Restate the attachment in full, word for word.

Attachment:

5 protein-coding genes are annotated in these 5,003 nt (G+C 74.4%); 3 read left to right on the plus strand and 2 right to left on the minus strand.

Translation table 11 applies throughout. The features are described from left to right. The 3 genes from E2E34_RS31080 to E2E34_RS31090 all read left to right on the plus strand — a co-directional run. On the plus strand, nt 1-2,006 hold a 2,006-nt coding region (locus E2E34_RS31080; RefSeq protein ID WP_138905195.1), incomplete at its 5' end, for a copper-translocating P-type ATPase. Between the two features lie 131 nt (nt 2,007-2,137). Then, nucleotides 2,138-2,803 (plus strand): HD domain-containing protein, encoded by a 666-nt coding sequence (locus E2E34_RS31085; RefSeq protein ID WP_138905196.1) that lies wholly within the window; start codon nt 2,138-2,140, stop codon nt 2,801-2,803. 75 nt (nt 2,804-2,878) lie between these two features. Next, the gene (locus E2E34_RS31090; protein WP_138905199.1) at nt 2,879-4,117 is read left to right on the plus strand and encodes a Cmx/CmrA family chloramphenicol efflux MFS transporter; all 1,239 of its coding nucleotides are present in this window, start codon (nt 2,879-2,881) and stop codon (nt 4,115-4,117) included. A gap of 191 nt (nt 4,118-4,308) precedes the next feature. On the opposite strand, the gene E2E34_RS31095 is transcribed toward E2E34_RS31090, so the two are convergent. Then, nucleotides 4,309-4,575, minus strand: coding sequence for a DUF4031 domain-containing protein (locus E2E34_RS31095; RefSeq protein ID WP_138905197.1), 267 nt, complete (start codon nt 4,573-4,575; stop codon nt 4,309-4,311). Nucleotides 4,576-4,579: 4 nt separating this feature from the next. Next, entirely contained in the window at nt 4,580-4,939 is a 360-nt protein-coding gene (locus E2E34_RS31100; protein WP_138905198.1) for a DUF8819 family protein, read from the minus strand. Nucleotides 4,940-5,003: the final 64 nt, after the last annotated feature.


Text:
5 protein-coding genes are annotated in these 5,003 nt (G+C 74.4%); 3 read left to right on the plus strand and 2 right to left on the minus strand.

Translation table 11 applies throughout. The features are described from left to right. The 3 genes from E2E34_RS31080 to E2E34_RS31090 all read left to right on the plus strand — a co-directional run. On the plus strand, nt 1-2,006 hold a 2,006-nt coding region (locus E2E34_RS31080; RefSeq protein ID WP_138905195.1), incomplete at its 5' end, for a copper-translocating P-type ATPase. Between the two features lie 131 nt (nt 2,007-2,137). Then, nucleotides 2,138-2,803 (plus strand): HD domain-containing protein, encoded by a 666-nt coding sequence (locus E2E34_RS31085; RefSeq protein ID WP_138905196.1) that lies wholly within the window; start codon nt 2,138-2,140, stop codon nt 2,801-2,803. 75 nt (nt 2,804-2,878) lie between these two features. Next, the gene (locus E2E34_RS31090; protein WP_138905199.1) at nt 2,879-4,117 is read left to right on the plus strand and encodes a Cmx/CmrA family chloramphenicol efflux MFS transporter; all 1,239 of its coding nucleotides are present in this window, start codon (nt 2,879-2,881) and stop codon (nt 4,115-4,117) included. A gap of 191 nt (nt 4,118-4,308) precedes the next feature. On the opposite strand, the gene E2E34_RS31095 is transcribed toward E2E34_RS31090, so the two are convergent. Then, nucleotides 4,309-4,575, minus strand: coding sequence for a DUF4031 domain-containing protein (locus E2E34_RS31095; RefSeq protein ID WP_138905197.1), 267 nt, complete (start codon nt 4,573-4,575; stop codon nt 4,309-4,311). Nucleotides 4,576-4,579: 4 nt separating this feature from the next. Next, entirely contained in the window at nt 4,580-4,939 is a 360-nt protein-coding gene (locus E2E34_RS31100; protein WP_138905198.1) for a DUF8819 family protein, read from the minus strand. Nucleotides 4,940-5,003: the final 64 nt, after the last annotated feature.